The South Dakota Board on Geographic Names meets at 1:30 p.m. CDT today at the DOT commission room at 700 E. Broadway Avenue. The big item on the docket is the proposed name change for Harney Peak, which the board moved last month to rename “Hinhan Kaga (Making of Owls).”
Hey, board members: we’re going to get rid of the parentheses, right?
The Rapid City Journal raises doubt about the accuracy of the application of that Lakota name to South Dakota’s highest peak:
…Aaron Desersa, of Manderson on the Pine Ridge Reservation, told the Journal in a recent interview that “Hinhan Kaga” is the Lakota name for the Needles formations and Cathedral Spires and their owl-shaped formations in the Black Hills, not Harney Peak.
Desersa said he is a keeper of an oral tradition that includes a different name for Harney Peak. Judging by his pronunciation and a Lakota-English dictionary, that name would apparently be written as “He Winchinchala Sakowin Hocokata,” which would translate to something like “Center of the Seven Sister Mountains” in English [Seth Tupper, “‘Hinhan Kaga’ Disputed as Traditional Peak Name,” Rapid City Journal, 2015.06.28].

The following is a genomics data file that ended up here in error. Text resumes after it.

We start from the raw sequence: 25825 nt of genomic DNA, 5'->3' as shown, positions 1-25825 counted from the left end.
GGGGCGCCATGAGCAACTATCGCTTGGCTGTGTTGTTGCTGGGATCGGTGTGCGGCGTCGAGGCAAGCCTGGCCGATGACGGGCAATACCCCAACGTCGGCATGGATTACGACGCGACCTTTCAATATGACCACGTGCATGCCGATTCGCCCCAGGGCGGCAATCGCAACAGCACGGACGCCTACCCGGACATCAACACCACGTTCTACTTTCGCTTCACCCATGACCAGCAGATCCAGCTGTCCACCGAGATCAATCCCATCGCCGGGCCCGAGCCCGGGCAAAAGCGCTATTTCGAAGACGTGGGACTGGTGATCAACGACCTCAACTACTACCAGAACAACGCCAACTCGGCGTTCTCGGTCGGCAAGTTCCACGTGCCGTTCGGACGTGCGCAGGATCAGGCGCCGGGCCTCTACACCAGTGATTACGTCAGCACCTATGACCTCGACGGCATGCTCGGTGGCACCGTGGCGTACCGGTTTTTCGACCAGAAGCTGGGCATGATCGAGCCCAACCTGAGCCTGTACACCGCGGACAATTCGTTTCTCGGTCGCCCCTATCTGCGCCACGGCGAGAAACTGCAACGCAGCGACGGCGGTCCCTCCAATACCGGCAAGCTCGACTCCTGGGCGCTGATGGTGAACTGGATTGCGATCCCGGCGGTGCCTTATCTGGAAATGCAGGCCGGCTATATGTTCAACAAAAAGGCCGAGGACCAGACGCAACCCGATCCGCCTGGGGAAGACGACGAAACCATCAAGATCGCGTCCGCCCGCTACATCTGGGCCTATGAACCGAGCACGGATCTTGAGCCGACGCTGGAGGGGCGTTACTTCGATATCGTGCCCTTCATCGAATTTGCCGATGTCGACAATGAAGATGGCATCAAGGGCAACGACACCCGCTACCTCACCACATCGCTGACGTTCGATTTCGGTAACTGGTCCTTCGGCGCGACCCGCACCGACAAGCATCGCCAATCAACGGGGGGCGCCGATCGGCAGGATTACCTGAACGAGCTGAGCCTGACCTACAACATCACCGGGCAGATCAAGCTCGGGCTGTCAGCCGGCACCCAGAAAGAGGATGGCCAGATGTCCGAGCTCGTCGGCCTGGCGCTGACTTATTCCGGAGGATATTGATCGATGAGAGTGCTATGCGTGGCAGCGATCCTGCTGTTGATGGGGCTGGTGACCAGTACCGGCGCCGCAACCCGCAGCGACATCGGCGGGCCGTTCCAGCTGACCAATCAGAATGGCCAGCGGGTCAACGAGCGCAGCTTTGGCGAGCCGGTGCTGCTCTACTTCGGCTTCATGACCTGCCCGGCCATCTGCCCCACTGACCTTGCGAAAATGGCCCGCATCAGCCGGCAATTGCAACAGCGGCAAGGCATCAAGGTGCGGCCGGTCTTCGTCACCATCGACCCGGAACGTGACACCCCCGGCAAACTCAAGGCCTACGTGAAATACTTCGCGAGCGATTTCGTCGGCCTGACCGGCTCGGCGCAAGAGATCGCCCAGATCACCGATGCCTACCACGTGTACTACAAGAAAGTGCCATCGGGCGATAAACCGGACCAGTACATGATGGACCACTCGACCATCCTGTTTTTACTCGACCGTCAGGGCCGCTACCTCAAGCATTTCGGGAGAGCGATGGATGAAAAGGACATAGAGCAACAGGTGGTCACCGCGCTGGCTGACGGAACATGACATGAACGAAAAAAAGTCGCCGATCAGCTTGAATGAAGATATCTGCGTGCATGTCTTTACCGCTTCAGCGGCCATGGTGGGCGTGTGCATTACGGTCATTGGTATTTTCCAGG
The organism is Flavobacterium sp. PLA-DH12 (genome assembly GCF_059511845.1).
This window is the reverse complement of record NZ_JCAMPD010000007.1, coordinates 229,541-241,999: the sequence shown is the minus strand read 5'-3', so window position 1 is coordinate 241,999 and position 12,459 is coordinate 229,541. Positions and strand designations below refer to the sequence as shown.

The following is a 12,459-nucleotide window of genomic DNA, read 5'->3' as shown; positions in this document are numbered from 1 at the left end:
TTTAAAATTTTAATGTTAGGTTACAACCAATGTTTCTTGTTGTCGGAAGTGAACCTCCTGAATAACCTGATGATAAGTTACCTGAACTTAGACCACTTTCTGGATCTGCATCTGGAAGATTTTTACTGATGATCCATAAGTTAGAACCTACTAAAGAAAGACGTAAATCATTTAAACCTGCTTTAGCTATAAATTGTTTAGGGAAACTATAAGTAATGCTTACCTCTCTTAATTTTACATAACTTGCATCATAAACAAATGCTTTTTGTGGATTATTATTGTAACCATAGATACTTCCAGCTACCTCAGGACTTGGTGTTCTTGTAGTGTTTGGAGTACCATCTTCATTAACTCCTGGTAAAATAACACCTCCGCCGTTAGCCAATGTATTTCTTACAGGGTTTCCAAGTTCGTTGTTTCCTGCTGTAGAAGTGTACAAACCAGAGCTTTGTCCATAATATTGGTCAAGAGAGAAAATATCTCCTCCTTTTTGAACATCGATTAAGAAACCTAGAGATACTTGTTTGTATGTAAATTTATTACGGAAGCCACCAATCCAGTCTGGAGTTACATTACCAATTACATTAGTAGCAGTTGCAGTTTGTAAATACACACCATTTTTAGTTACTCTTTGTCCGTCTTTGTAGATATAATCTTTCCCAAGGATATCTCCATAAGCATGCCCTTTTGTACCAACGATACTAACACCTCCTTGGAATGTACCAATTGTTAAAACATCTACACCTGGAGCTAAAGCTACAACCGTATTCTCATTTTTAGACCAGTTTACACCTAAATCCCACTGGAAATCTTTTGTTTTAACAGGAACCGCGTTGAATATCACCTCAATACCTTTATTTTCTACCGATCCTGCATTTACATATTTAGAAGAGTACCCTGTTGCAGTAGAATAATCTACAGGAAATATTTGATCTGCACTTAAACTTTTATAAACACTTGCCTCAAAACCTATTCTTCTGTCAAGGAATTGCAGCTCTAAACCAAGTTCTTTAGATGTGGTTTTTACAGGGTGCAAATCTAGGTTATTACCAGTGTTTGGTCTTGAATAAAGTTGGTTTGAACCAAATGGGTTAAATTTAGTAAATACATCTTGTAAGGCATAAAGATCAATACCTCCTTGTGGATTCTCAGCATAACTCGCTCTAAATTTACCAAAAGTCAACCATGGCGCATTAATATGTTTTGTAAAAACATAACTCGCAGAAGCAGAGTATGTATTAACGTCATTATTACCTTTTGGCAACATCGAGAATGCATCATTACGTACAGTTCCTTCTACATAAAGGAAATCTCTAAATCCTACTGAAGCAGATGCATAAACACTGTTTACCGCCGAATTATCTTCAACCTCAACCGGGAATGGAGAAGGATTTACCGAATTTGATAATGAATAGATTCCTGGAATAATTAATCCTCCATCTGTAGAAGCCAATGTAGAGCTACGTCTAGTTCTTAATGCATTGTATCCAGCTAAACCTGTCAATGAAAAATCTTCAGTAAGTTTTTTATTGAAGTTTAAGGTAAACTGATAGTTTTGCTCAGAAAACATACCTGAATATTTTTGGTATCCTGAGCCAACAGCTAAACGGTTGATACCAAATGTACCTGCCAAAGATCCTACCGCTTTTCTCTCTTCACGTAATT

Given that state officials say they can’t pronounce “Hinhan Kaga”, the chances that the Board on Geographic Names will adopt “He Winchinchila Sakowin Hocokata” are likely nil. But scroll to the bottom of RCJ’s “dispute” story, and you’ll see that Desersa wants Harney taken off the peak:
Desersa said the most important thing is to take Harney’s name off the peak. He views the placement of Harney’s name atop South Dakota’s tallest mountain as a symbol of white America’s historical efforts to subjugate Native Americans.
“That name is degrading to all the Indian tribes,” Desersa said [Tupper, 2015.06.28].
We’ll see this afternoon if Board on Geographic Names can buck some stiff public backlash and make a positive change for white-tribal relations in South Dakota.